Barton Pine introduced the Prokofiev with insightful comments that significantly enhanced the listening experience. She spoke again before each of the parts of the second half, the first of which consisted of four lullabies (of well over a hundred) she collected to celebrate the birth of her daughter. The four played here – by Brahms (note the link from the composer to Barton Pine through Soldat…), as set by Albert Spalding (part of the American sporting goods clan), Ysaÿe, Rebecca Clarke , and William Grant Still (whose papers are, incidentally, at Duke) – made up an extraordinary little suite of quasi-parlor pieces, richly sentimental; but no one could possibly have complained, so total was the interpreters' commitment.
The grand finale of the printed program was Franck's Sonata in A, heard in all manner of transcriptions but really meant for the violin. Yes, it's a war horse of a piece although truth to tell it is no longer trotted out quite so often as it once was, perhaps because of the comparative scarcity of recitals in general and most especially because violinists and pianists who can do it justice seem to come along much less often. In any event, this was as breath-taking as the rest of the concert, and it's therefore easy enough to say that when a magnificent steed like this is properly groomed and presented, it too can constitute a musical experience that lingers long after the concert at which it appears.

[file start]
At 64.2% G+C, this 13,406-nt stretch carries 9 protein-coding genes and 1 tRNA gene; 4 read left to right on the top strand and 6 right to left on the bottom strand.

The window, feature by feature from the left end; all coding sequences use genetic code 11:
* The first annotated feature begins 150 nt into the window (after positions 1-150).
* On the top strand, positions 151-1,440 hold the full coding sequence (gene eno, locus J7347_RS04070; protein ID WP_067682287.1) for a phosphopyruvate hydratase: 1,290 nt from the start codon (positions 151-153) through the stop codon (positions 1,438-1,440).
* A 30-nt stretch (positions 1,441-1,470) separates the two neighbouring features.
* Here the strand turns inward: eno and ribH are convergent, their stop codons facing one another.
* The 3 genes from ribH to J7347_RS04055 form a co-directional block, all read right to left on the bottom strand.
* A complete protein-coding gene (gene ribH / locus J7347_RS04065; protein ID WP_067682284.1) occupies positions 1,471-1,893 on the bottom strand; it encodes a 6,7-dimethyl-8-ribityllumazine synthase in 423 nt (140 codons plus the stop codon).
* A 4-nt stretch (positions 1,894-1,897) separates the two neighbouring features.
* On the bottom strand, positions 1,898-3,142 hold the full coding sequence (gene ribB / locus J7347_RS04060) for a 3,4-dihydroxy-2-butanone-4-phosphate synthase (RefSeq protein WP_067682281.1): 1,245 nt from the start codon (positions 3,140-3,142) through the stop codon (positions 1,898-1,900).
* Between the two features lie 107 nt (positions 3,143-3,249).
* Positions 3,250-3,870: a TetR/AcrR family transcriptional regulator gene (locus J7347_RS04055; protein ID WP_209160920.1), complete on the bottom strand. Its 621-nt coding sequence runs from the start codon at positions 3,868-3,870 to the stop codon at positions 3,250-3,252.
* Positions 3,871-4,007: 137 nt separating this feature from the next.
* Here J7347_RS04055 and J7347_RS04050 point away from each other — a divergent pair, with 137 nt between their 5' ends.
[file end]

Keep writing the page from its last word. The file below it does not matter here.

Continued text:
Incidentally, the violinist stood for the entire program, and she played the lullabies from memory.
It was already five o'clock, and the program had been demanding all around. But the applause was so emphatic an encore was brought forth. Remember Bazzini, cited at the outset? 'Twas his famous (in violin circles, anyway) little Scherzo fantastique, Op. 25, known as "La ronde des lutins" ("Round of the Goblins"). A condensed version of Regency Park's 4th of July fireworks, set off on the Fletcher stage, could not have been more brilliant. (And if you don't believe that, download the music here to see for yourself.) Some of us were hard-pressed to contain ourselves.
There was a pre-concert recital in the lobby by participants in the piano master class of William Chapman Nayho on February 22. The players were Zane Souvanlasy, a student of Welkin Yang; Kevin Xu and Josephine Niu, students of Florence Ko; and Daniel Kim, a student of Olga Kleiankina. They performed on the late Maxine Swalin's small Steinway grand. In music by Mozart, Liszt (yes!), Debussy, Rachmaninoff, and Scriabin (no kidding!), these young people demonstrated once again that the future of music here is bright, indeed.
PS The superb notes were by our former colleagues, at WordPros.
Alas, words don't fail me with regard to the ambient noise in the hall, always a problem in the back and on the sides in Fletcher but now more intrusive than ever and flat-out bothersome during most musical passages below mezzo-forte. Here's hoping new bearings and additional sound insulation for the HVAC blowers are part of the upgrade to be done this summer.